She also advises that those with the condition don’t venture off on a rock-climbing expedition or other adventure unaccompanied. “Don’t swim alone,” Cretella said. “Avoid heights alone. Wear a helmet (for activities like climbing or biking).”

If a patient’s seizures aren’t well-controlled, Cretella said, then they shouldn’t engage in activities like swimming, boat or sports. In fact, even everyday activities — like driving — are out of the question.

Robert A. Fiore, president and founder of the Connecticut Epilepsy Advocate, said those with epilepsy need to be especially attuned to their body’s cues and avoid things that could trigger a seizure. People with epilepsy need to be especially mindful of things like getting enough sleep and getting regular meals because neglecting these things can trigger seizures, Fiore said.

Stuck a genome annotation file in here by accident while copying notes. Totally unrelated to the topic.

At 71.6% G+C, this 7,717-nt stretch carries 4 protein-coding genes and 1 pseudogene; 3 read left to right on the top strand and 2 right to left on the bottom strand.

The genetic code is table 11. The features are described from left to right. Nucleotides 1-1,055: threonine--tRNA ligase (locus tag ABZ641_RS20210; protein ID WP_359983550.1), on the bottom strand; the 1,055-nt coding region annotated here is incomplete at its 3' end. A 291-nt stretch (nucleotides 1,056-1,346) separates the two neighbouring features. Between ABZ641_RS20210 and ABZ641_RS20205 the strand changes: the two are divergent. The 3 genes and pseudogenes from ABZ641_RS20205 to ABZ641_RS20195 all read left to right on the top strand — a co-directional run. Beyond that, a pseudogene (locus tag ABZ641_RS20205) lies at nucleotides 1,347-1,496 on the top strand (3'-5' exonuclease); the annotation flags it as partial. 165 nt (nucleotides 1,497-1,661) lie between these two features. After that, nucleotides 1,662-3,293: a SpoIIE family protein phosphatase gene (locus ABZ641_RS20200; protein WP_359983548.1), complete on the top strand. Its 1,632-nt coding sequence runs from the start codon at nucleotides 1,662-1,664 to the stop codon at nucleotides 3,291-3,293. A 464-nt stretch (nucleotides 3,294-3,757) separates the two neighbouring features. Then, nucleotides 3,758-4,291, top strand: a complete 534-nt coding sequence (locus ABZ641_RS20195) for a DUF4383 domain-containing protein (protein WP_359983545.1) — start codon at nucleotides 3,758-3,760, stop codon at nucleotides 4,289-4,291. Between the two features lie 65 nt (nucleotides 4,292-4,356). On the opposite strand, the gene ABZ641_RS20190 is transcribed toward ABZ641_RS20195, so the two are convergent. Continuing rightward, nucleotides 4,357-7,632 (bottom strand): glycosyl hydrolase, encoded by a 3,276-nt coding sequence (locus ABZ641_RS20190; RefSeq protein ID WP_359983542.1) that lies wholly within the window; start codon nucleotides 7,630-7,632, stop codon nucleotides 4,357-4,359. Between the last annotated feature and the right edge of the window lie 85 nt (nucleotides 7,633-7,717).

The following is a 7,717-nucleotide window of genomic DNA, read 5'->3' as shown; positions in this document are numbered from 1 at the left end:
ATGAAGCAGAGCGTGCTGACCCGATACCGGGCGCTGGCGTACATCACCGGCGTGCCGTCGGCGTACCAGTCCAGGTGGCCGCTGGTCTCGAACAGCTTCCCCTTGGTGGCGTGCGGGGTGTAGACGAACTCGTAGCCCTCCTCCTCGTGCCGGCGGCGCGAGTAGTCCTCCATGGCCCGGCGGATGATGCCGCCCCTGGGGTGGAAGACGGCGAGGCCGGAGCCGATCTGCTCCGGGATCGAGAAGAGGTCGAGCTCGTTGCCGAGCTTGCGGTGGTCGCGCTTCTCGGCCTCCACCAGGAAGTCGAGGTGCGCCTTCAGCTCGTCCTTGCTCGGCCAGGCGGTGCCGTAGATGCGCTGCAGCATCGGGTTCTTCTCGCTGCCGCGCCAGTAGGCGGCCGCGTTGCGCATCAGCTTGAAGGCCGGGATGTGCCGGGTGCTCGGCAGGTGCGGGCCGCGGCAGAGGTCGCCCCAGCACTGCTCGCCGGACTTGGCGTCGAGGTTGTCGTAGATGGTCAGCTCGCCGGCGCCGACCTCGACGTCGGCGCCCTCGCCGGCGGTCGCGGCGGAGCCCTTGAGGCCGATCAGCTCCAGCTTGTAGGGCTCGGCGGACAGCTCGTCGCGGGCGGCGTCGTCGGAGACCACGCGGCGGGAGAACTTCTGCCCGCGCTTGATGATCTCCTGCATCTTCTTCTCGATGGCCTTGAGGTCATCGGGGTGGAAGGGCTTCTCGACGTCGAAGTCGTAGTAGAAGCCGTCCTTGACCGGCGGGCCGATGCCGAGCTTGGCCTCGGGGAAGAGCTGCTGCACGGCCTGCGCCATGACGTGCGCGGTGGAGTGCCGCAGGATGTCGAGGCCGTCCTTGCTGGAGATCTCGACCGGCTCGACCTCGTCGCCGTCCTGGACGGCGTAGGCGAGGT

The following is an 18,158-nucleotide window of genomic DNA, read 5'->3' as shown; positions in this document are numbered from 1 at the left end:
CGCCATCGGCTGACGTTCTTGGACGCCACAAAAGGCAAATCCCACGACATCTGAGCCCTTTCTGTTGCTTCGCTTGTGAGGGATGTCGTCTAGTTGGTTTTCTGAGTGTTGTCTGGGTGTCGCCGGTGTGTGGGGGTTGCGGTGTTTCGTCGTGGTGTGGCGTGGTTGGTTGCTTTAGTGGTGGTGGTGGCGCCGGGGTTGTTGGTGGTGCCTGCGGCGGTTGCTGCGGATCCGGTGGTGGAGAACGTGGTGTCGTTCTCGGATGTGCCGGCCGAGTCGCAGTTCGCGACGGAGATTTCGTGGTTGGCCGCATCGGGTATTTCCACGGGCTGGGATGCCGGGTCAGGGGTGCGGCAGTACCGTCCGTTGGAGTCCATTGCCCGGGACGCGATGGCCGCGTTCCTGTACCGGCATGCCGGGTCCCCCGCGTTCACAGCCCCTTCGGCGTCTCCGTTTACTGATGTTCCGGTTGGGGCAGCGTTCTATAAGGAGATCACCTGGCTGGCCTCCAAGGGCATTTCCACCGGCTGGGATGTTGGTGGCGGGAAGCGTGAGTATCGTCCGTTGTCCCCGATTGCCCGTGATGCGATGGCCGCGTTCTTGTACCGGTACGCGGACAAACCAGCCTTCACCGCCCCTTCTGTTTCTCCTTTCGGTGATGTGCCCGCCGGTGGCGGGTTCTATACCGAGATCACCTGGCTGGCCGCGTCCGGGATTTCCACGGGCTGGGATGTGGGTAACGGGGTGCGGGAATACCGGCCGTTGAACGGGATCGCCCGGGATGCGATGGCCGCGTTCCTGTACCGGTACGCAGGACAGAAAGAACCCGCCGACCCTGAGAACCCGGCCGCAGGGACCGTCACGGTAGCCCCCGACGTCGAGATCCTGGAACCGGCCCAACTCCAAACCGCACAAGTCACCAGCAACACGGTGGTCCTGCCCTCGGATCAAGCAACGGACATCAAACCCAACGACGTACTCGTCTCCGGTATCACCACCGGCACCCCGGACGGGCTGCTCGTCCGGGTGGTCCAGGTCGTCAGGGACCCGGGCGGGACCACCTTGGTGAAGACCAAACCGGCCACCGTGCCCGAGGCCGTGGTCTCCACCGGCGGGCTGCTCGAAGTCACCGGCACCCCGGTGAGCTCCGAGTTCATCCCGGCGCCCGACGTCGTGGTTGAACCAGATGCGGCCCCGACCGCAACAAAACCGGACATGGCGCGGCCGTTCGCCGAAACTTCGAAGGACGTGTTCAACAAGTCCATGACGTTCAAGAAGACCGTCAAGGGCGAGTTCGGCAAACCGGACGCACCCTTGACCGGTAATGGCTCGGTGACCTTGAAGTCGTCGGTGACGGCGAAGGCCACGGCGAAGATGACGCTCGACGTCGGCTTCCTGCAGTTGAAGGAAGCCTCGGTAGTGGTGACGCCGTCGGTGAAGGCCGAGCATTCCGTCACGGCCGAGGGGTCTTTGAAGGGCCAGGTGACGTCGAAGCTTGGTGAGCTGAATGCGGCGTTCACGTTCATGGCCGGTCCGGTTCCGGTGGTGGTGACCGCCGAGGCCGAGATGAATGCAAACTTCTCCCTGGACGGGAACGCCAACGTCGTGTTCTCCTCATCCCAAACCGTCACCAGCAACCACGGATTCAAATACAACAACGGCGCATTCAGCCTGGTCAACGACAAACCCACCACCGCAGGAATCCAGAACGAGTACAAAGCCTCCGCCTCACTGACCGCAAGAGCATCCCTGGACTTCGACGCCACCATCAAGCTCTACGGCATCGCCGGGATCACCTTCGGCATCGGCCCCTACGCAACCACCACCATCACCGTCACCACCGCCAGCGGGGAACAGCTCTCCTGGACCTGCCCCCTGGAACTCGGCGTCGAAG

“A person living with epilepsy needs to follow strict criteria,” he said. “They need sleep. They can’t skip meals. They need to do everything they can to keep stress down.”

Dr. Srinath Kadimi, a neurologist at St. Vincent’s Medical Center in Bridgeport, said avoiding alcohol is also important, as is staying attuned to clues, known as auras, that a seizure may be coming. The auras can be a certain smell (Fiore said some people smell chlorine) to a feeling of anxiety or impending calamity.

Courtney Benedetto, a physical therapist with Griffin Hospital in Derby who was diagnosed with epilepsy, works with a lot of people with epilepsy who have fallen or otherwise injured themselves while having a seizure.

Like Quick, Brooks and many others with epilepsy, Benedetto loves the outdoors and her sport of choice is riding personal watercraft (better known by its brand name, the Jet Ski). But, she said, she’s sensitive to the messages she gets from her body.

“If I wake up with a headache or if I just don’t feel right, I don’t get on the Jet Ski that day,” she said.

Source: CTPost.com

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1 Comment

  1. Good morning EU! What a good topic to discuss in our support support. :).